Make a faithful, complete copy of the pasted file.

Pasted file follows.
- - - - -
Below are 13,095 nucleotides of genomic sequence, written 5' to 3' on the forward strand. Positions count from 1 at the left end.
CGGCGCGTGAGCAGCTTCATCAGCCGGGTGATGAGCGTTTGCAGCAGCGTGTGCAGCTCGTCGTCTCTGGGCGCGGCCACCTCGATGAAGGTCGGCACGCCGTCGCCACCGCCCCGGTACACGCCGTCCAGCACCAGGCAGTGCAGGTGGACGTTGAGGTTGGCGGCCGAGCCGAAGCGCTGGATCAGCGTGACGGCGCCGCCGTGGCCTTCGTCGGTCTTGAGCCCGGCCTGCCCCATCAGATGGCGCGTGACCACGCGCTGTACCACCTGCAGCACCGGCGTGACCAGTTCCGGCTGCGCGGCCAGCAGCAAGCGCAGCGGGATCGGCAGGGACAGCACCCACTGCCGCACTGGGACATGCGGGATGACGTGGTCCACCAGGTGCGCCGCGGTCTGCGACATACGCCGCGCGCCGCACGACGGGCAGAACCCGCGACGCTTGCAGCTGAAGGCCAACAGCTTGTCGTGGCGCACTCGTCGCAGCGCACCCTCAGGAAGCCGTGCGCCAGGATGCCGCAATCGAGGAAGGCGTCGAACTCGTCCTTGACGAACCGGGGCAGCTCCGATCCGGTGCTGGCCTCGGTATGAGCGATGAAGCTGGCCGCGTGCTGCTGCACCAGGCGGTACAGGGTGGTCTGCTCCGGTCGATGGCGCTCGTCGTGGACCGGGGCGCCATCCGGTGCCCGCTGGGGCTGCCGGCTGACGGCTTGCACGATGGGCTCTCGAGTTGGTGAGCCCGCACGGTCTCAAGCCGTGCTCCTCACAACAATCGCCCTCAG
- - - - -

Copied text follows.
Below are 13,095 nucleotides of genomic sequence, written 5' to 3' on the forward strand. Positions count from 1 at the left end.
CGGCGCGTGAGCAGCTTCATCAGCCGGGTGATGAGCGTTTGCAGCAGCGTGTGCAGCTCGTCGTCTCTGGGCGCGGCCACCTCGATGAAGGTCGGCACGCCGTCGCCACCGCCCCGGTACACGCCGTCCAGCACCAGGCAGTGCAGGTGGACGTTGAGGTTGGCGGCCGAGCCGAAGCGCTGGATCAGCGTGACGGCGCCGCCGTGGCCTTCGTCGGTCTTGAGCCCGGCCTGCCCCATCAGATGGCGCGTGACCACGCGCTGTACCACCTGCAGCACCGGCGTGACCAGTTCCGGCTGCGCGGCCAGCAGCAAGCGCAGCGGGATCGGCAGGGACAGCACCCACTGCCGCACTGGGACATGCGGGATGACGTGGTCCACCAGGTGCGCCGCGGTCTGCGACATACGCCGCGCGCCGCACGACGGGCAGAACCCGCGACGCTTGCAGCTGAAGGCCAACAGCTTGTCGTGGCGCACTCGTCGCAGCGCACCCTCAGGAAGCCGTGCGCCAGGATGCCGCAATCGAGGAAGGCGTCGAACTCGTCCTTGACGAACCGGGGCAGCTCCGATCCGGTGCTGGCCTCGGTATGAGCGATGAAGCTGGCCGCGTGCTGCTGCACCAGGCGGTACAGGGTGGTCTGCTCCGGTCGATGGCGCTCGTCGTGGACCGGGGCGCCATCCGGTGCCCGCTGGGGCTGCCGGCTGACGGCTTGCACGATGGGCTCTCGAGTTGGTGAGCCCGCACGGTCTCAAGCCGTGCTCCTCACAACAATCGCCCTCAG